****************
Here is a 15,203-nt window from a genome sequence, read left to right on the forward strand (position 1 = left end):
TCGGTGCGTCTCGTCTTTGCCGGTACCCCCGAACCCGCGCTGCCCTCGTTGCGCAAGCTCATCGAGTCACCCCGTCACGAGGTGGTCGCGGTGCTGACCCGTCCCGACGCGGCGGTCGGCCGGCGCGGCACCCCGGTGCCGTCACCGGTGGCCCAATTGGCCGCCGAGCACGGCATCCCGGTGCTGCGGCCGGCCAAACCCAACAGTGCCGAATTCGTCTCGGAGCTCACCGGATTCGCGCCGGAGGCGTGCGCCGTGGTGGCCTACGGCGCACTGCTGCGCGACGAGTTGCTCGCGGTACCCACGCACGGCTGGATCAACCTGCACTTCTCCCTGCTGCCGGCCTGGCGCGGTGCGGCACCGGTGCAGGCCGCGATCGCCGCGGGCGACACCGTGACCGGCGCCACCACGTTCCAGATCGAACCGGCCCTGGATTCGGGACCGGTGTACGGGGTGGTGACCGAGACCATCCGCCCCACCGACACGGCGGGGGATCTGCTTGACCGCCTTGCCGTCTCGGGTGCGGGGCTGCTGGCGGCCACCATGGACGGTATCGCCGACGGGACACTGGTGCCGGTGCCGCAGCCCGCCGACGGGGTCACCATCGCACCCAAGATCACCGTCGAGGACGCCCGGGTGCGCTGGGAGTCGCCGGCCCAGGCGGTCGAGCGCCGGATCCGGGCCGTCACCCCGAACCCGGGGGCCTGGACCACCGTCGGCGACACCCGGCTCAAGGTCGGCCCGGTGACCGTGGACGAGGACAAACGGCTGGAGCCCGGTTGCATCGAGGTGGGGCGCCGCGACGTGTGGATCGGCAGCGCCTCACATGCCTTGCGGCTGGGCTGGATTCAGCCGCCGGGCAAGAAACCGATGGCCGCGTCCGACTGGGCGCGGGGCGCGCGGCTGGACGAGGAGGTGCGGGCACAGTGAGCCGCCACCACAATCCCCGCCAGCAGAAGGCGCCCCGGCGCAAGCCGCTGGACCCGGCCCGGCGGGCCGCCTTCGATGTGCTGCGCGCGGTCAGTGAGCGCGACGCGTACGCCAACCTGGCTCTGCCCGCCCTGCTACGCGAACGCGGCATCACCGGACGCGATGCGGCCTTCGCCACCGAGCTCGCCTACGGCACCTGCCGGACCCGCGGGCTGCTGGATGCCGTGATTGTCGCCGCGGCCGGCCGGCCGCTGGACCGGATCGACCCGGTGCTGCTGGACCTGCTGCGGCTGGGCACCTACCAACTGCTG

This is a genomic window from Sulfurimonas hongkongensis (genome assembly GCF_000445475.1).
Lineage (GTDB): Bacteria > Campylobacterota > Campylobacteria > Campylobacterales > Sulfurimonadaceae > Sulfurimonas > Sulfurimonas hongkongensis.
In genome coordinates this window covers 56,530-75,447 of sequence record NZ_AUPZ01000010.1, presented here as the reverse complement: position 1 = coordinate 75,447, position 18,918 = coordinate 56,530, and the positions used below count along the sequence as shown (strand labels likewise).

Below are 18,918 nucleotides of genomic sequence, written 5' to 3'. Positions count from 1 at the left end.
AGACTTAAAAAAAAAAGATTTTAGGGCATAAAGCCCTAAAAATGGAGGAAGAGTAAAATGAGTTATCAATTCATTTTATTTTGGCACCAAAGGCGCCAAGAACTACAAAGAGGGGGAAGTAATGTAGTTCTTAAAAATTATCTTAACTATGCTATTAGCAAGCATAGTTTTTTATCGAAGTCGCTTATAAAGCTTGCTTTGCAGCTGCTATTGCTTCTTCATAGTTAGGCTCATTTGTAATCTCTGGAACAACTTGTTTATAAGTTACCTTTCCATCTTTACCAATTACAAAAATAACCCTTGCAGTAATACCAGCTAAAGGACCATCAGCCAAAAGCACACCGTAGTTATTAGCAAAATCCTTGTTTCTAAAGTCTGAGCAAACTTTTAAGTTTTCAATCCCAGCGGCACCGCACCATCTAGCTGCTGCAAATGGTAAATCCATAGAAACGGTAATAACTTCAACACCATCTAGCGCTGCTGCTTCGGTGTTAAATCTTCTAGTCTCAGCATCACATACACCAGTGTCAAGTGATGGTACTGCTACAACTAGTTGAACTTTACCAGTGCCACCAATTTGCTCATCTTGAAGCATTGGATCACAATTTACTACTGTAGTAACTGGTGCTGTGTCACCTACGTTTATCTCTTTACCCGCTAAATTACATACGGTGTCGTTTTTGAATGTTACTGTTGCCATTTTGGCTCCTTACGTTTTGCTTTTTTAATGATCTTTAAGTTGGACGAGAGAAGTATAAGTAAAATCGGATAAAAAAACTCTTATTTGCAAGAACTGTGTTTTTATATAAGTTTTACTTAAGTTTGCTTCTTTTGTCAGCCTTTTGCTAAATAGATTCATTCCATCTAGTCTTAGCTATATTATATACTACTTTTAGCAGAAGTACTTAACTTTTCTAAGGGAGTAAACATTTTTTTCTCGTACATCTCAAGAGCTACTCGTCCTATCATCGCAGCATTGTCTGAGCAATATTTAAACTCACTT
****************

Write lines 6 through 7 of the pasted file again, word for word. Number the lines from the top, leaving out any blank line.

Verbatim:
Below are 18,918 nucleotides of genomic sequence, written 5' to 3'. Positions count from 1 at the left end.
AGACTTAAAAAAAAAAGATTTTAGGGCATAAAGCCCTAAAAATGGAGGAAGAGTAAAATGAGTTATCAATTCATTTTATTTTGGCACCAAAGGCGCCAAGAACTACAAAGAGGGGGAAGTAATGTAGTTCTTAAAAATTATCTTAACTATGCTATTAGCAAGCATAGTTTTTTATCGAAGTCGCTTATAAAGCTTGCTTTGCAGCTGCTATTGCTTCTTCATAGTTAGGCTCATTTGTAATCTCTGGAACAACTTGTTTATAAGTTACCTTTCCATCTTTACCAATTACAAAAATAACCCTTGCAGTAATACCAGCTAAAGGACCATCAGCCAAAAGCACACCGTAGTTATTAGCAAAATCCTTGTTTCTAAAGTCTGAGCAAACTTTTAAGTTTTCAATCCCAGCGGCACCGCACCATCTAGCTGCTGCAAATGGTAAATCCATAGAAACGGTAATAACTTCAACACCATCTAGCGCTGCTGCTTCGGTGTTAAATCTTCTAGTCTCAGCATCACATACACCAGTGTCAAGTGATGGTACTGCTACAACTAGTTGAACTTTACCAGTGCCACCAATTTGCTCATCTTGAAGCATTGGATCACAATTTACTACTGTAGTAACTGGTGCTGTGTCACCTACGTTTATCTCTTTACCCGCTAAATTACATACGGTGTCGTTTTTGAATGTTACTGTTGCCATTTTGGCTCCTTACGTTTTGCTTTTTTAATGATCTTTAAGTTGGACGAGAGAAGTATAAGTAAAATCGGATAAAAAAACTCTTATTTGCAAGAACTGTGTTTTTATATAAGTTTTACTTAAGTTTGCTTCTTTTGTCAGCCTTTTGCTAAATAGATTCATTCCATCTAGTCTTAGCTATATTATATACTACTTTTAGCAGAAGTACTTAACTTTTCTAAGGGAGTAAACATTTTTTTCTCGTACATCTCAAGAGCTACTCGTCCTATCATCGCAGCATTGTCTGAGCAATATTTAAACTCACTT